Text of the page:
Shrine of Julius II by Michelangelo Buonarroti

Shrine of Julius II by Michelangelo Buonarroti

In 1505, Pope Julius II proposed to Michelangelo to create the most magnificent tomb of the Christian world. It was assumed that this would be a separate mausoleum measuring nine by six meters, with a spacious burial chamber inside.

The tomb was decorated with 40 sculptures on three levels. Dad took five years to build it, although it was clear to everyone that this was a completely unrealistic term – even for such a work-golik as Michelangelo was. In 1506, Julius II proceeded to the reconstruction of St. Peter’s Cathedral in Rome, and this grandiose project diverted his attention – to his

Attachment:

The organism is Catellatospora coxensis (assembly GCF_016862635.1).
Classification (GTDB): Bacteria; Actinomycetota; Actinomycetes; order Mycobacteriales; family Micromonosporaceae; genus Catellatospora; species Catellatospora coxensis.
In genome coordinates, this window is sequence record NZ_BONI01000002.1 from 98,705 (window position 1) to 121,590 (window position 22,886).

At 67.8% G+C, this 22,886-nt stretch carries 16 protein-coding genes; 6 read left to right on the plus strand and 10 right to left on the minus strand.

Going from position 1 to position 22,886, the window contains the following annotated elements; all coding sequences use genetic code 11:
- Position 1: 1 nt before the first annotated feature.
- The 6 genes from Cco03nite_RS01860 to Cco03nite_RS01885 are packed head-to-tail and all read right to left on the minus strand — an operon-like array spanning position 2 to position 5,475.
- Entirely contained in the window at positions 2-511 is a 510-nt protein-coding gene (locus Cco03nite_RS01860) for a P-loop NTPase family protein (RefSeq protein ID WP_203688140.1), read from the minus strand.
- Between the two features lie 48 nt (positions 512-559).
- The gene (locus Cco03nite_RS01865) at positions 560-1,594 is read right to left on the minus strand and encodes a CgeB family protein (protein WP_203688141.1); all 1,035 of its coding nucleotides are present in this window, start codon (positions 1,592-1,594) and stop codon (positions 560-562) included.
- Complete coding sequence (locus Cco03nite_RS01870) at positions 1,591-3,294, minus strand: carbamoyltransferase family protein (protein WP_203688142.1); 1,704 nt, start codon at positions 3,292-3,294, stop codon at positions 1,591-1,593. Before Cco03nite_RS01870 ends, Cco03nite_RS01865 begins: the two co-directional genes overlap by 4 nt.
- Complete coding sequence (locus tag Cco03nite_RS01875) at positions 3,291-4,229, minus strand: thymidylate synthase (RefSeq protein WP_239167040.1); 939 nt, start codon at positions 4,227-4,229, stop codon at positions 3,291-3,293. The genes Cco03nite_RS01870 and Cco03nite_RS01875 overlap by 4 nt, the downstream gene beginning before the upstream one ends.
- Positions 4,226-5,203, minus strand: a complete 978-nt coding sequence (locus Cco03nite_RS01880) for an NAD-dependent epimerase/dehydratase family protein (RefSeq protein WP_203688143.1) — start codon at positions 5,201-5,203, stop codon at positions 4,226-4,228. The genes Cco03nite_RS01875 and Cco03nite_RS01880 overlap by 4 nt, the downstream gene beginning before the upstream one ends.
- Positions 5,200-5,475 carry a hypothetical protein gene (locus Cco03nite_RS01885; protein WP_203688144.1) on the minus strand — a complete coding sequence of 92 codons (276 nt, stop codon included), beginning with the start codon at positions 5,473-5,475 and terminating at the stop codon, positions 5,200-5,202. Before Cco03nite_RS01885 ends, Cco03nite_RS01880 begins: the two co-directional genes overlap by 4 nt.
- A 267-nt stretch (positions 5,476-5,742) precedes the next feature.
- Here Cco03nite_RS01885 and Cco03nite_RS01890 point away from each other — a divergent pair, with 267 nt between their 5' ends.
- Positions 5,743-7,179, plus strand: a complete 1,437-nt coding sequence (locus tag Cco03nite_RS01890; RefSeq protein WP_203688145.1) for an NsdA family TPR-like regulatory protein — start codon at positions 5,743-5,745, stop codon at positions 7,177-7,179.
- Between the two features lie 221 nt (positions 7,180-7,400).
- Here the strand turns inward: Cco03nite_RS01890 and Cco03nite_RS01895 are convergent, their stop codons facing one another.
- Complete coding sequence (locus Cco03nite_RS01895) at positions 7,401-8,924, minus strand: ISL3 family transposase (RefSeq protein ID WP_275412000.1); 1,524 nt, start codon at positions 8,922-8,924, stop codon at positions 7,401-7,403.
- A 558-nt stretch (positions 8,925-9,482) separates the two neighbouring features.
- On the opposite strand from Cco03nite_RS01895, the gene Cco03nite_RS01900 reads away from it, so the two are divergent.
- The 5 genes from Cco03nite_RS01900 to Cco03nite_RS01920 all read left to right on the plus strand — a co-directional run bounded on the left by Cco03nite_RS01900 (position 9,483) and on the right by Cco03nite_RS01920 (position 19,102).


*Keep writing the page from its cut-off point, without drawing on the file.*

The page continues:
own tomb he had noticeably cooled.

As a result, the tomb was completed only in 1545, located near the wall of the Roman church of San Pietro in Vincoli. Of the large figures decorating the tomb, three belong to the cutter of Michelangelo, the rest are made by his assistants.

Two magnificent statues carved by Michelangelo for this tomb in 1513 are kept in the Paris Louvre. For some reason they were not installed. “The dying slave” – one of them.

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